This idea is particularly appealing during the later trimesters when expectant mothers might feel more uncomfortable and irritable. You no longer have to keep up appearances in front of your co-workers and can instead simply focus on the task at hand.

Moreover, to make sure that the remote work setup is efficient, try it experimentally during the early stages of your pregnancy and iron out any kinks. Lastly, to make this transition even smoother, consider finishing all meetings and communications during a fixed part of the day.

4. Take Advantage of Peak Energy

It’s not uncommon to find yourself active and alert during odd times of the day when you are supposed to be resting. However, it’s best to capitalize on this peak energy and get as much work done as possible at this time so that you can relax and rejuvenate when your body demands. This flexible style of working is best suited for a remote setup, and most teams are understanding enough to accommodate this style of working, as long as the tasks are finished on time.

To further give you an energy boost during these hours, try to make yourself as comfortable as possible with the aid of chairs, pillows, or footstools so that you can focus for longer chunks of time. If possible, take regular breaks from your work and go for short walks, do some light stretching, do yoga, or perhaps even take a nap to maintain your mental focus.

5. Take Control of Wandering Thoughts

During later stages of the pregnancy, it is not uncommon to have wandering thoughts, making it harder to focus and remember things. Colloquially known as the “pregnancy brain”, it can be a frustrating symptom for professional women who rely heavily on their mental focus to get tasks done. While it might be unavoidable to an extent, this brain fog can certainly be minimized.

To mitigate this, make a detailed document regarding your important decisions and schedules. If you have a partner or family member that is actively helping you out at this time, share it with them too.

Furthermore, several mobile apps now help women to prioritize and schedule their daily tasks so that they can deal with the pregnancy one day at a time. Another major culprit behind the pregnancy brain is constant fatigue, so make sure to constantly nourish yourself with nutritious snacks and don’t forget to keep yourself hydrated.

6. Assign/Delegate Tasks Before Maternity Leave

During the last weeks/months leading up to your due date, it’s important to plan your tasks well in advance and to also notify the employer when you are planning to take your maternity leave. While competent teams will begin delegating your tasks on their own, it’s best if you do it yourself, when you are still working, for it shows quality leadership and foresight. Plus, since you would know the most about the tasks assigned to you, it would be easier for you to train someone else, so that the work can continue without a hitch.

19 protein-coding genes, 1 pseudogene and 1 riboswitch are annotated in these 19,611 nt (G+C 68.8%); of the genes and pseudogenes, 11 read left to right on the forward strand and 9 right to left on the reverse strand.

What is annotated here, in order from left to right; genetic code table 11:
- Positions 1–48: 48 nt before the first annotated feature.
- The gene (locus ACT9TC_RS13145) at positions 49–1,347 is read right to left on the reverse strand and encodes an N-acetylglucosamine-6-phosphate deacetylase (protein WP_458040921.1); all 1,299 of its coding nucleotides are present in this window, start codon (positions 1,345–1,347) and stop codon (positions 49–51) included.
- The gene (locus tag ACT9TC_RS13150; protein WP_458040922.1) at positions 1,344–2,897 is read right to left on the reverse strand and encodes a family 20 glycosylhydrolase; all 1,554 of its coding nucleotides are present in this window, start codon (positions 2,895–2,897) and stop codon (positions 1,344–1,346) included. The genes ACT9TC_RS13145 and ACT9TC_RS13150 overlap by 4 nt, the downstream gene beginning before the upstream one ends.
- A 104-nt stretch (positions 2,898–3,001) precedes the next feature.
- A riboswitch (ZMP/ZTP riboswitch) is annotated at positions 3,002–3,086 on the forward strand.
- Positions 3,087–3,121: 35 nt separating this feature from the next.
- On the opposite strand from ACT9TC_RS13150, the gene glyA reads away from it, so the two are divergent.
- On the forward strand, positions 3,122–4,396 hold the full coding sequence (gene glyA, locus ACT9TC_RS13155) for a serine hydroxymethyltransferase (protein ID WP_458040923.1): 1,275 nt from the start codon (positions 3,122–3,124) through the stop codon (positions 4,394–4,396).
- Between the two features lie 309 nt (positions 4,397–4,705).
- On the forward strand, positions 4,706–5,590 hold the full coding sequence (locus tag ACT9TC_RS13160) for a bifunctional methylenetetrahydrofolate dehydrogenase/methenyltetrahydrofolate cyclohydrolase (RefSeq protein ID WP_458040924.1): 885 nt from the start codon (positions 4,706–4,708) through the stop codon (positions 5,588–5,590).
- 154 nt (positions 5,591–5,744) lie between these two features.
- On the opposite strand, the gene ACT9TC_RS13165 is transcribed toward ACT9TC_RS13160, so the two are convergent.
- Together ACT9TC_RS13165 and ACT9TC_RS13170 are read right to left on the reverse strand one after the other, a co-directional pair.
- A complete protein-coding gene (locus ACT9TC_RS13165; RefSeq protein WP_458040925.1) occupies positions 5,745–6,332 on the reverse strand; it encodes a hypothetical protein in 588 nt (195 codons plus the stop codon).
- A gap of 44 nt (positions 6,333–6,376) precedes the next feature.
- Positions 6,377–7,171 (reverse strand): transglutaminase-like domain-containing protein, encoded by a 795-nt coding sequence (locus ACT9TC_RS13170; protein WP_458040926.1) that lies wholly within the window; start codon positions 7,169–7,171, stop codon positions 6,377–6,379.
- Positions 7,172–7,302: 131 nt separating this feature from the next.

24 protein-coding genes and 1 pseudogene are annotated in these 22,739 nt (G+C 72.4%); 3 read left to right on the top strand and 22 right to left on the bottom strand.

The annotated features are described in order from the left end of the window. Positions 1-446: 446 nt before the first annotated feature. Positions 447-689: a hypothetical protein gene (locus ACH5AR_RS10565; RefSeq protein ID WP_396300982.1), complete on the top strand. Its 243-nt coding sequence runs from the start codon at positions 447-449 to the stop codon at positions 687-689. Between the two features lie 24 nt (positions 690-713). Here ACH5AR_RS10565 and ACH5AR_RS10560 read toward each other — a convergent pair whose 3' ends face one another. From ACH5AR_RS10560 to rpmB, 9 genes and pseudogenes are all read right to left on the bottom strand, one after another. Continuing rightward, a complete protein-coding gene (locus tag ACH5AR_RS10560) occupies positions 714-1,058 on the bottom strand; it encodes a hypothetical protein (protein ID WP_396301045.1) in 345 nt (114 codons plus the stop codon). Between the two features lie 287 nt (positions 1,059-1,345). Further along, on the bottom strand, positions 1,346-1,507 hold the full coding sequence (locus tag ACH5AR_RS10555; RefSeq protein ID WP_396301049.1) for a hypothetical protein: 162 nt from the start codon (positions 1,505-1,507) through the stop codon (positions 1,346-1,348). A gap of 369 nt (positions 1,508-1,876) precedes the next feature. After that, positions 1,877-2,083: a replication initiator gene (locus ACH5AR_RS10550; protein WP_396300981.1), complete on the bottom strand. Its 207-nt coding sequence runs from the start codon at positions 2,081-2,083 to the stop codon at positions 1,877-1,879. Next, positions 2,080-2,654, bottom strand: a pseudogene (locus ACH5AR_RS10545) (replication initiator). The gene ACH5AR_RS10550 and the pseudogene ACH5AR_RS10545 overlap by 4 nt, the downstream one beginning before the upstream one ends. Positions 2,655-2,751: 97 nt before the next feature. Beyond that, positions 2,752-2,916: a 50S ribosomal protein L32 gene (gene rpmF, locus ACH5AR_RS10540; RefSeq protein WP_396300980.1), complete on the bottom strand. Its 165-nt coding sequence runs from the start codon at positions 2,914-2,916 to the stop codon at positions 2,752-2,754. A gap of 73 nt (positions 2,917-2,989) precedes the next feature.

Apart from delegating your tasks, be clear with the timeline of your maternity leave. Take as much time off work as possible for it might be important for your recovery once the baby is born. If you can join sooner, then you can always notify your boss and rejoin the workforce early.

7. Plan For Your Return To Work

Lastly, after childbirth and sufficient recovery, you can plan out joining the workforce. Since maternity leaves are often lengthy, many projects and tasks you once oversaw might now be progressing ahead without your supervision. Hence, this transition period can be tricky, when you are trying to regain footing back at work, while also managing the newborn.

Fortunately, most companies allow for flexible work hours and methods to help ease new mothers back into the professional world. The remote work setup that you were familiar with before birth might work perfectly in this regard.

Alternatively, if it is necessary to be physically present at the office, then there are provisions to bring the infant to work. Many organizations around the world are now open to the idea of new mothers bringing their babies to work, for it helps them stay focused as they are not worried about their child.

However, if none of these options works, you can always look for more freelancing/remote work opportunities that will allow you to take better care of your newborn without compromising on work.


Managing pregnancy while working might seem daunting at first, but the process becomes much simpler with the help of these aforementioned tips. In the modern world, women truly can have simultaneous success in both professional and familial domains, provided they are smart enough to manage their time efficiently.